- Remember that the story — not the technology — should drive this project. Although audio and visual media may enhance certain aspects of a story, students should focus on how best to communicate what's at the core of their story.
- Different students can develop different parts of the story. Also, if this is your students' first experience with digital storytelling, keep the story short — no more than three minutes in length.
- Hand out small colored sticky notes and sheets of paper pre-drawn with empty boxes, resembling an empty cartoon strip. Take them through the story frame by frame, discussing the pictures through which — and the sequence in which — they will tell their story.
- After students have determined the text and picture sequence, discuss transitions, visual effects (if any), and soundtrack. Always keep in mind the skill level of your students for planning ways to represent their ideas.
- To see additional resources that may be helpful for this part of the lesson, including links to digital images and sound clips that can be freely used, see the Resources page .
Working from a single computer with projection to create the group story would be greatly enhanced by use of an interactive whiteboard. See the Teaching Tip.Help students prepare their final draft
- Break the class into small groups, based on their ages and skill levels. Ask each small group to develop one or two pieces of the storyboard. One group will be in charge of assembling the pieces into one story using PowerPoint or another software application.
- If the group wishes to record narration, ask them to divide the story so that everyone gets to read. Before recording, demonstrate how to narrate effectively. Discuss differences between using emotion and no emotion in your speech, and what effect quick or slow speech has on the story. Suggest they practice narration before recording.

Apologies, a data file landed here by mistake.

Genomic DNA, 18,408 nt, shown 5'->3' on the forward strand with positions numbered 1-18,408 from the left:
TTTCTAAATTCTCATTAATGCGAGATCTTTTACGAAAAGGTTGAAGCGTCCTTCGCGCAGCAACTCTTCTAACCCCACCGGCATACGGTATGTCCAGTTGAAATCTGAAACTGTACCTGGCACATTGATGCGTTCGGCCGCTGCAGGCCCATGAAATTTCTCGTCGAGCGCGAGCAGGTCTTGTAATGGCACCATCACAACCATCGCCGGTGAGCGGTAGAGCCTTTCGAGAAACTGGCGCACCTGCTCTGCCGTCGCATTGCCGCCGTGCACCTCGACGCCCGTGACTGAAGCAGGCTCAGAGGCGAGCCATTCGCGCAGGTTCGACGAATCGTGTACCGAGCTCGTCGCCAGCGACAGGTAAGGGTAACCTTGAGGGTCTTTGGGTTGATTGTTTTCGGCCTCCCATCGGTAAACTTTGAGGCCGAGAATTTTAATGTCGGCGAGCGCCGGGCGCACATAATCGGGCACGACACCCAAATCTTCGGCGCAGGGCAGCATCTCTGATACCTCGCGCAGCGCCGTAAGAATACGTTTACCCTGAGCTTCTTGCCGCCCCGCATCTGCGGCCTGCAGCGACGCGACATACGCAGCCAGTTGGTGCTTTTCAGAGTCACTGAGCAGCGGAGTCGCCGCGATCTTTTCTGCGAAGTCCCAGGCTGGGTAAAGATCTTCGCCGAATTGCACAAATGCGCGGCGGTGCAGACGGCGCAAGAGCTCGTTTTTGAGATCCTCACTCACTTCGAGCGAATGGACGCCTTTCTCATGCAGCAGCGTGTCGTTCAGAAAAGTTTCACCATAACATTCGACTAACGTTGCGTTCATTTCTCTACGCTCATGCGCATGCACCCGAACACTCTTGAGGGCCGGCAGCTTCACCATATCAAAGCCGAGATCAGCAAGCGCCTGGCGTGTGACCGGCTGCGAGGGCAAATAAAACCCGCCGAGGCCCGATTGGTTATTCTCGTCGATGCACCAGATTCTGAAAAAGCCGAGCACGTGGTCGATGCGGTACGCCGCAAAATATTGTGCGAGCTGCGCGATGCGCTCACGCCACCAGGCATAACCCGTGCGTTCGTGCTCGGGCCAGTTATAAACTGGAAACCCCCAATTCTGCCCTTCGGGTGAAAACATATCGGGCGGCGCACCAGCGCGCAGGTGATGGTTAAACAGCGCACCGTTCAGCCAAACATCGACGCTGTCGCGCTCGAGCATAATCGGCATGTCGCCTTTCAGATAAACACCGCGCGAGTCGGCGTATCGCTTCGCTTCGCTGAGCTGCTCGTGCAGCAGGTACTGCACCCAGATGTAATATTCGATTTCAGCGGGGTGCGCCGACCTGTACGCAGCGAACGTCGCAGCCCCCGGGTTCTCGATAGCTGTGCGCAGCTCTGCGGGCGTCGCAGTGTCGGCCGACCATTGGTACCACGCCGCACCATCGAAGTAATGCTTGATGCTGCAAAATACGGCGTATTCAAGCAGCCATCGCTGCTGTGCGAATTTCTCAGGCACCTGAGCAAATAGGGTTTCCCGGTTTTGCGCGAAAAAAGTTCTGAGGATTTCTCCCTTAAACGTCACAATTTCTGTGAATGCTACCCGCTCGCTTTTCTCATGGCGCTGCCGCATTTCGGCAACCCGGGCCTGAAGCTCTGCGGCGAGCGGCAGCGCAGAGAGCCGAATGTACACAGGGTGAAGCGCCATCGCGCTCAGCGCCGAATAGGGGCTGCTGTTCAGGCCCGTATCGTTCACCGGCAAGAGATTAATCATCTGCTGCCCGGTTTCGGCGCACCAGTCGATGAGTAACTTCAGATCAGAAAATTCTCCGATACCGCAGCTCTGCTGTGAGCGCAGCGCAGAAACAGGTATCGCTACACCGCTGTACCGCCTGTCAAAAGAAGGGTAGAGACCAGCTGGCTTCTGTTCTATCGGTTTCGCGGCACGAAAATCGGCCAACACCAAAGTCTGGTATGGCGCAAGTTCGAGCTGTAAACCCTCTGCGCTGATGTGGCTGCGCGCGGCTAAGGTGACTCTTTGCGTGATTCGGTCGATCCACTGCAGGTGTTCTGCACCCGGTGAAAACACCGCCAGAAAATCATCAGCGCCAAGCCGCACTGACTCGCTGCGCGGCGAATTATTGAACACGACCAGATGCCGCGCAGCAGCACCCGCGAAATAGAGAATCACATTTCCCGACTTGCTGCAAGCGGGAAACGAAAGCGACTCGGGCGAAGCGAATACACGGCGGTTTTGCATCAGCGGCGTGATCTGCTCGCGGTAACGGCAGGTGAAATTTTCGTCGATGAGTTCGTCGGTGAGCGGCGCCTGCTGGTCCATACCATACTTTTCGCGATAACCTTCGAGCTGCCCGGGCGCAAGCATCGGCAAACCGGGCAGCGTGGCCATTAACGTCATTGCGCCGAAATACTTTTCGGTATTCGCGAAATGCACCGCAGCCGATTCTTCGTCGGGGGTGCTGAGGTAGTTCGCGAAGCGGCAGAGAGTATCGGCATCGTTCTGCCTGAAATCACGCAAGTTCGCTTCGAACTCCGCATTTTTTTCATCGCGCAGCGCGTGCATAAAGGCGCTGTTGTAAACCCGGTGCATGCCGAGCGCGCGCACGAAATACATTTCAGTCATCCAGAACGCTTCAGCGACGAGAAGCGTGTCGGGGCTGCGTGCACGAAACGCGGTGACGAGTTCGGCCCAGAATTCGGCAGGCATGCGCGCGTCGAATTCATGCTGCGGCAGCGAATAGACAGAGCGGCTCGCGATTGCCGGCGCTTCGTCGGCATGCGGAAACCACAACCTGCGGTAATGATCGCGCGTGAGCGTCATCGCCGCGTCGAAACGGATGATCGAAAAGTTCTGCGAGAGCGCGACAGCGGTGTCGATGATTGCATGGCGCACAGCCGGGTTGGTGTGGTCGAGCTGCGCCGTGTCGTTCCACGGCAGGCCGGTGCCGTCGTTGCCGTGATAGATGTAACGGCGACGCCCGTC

- You might also share the community story with the community, for example by posting it to your local Chamber of Commerce Web site. If time allows, plan a follow-up activity in which students will develop individual stories.
- Have each student relate to a partner the special contribution s/he made to the project and why it was important. Discuss as a group what was learned about storytelling, and allow students to add and change their story based on their new understanding.
- Discuss as a class what they found to be most interesting about digital storytelling compared to traditional storytelling. Check for student understanding that, by using other media, stories can be fare more than just text.
Evaluate (Outcomes to look for):
- Student participation and engagement
- Discussion that yields insightful comparisons between digital and traditional storytelling
- An understanding that media can help make stories far more than just text
Find and download a rubric for students to use to evaluate their projects. One collection of rubrics for evaluation of multimedia projects may be found on the MidLink Magazine Teacher Tools Web site.
Click this link to see additional learning goals, grade-level benchmarks, and standards covered in this lesson.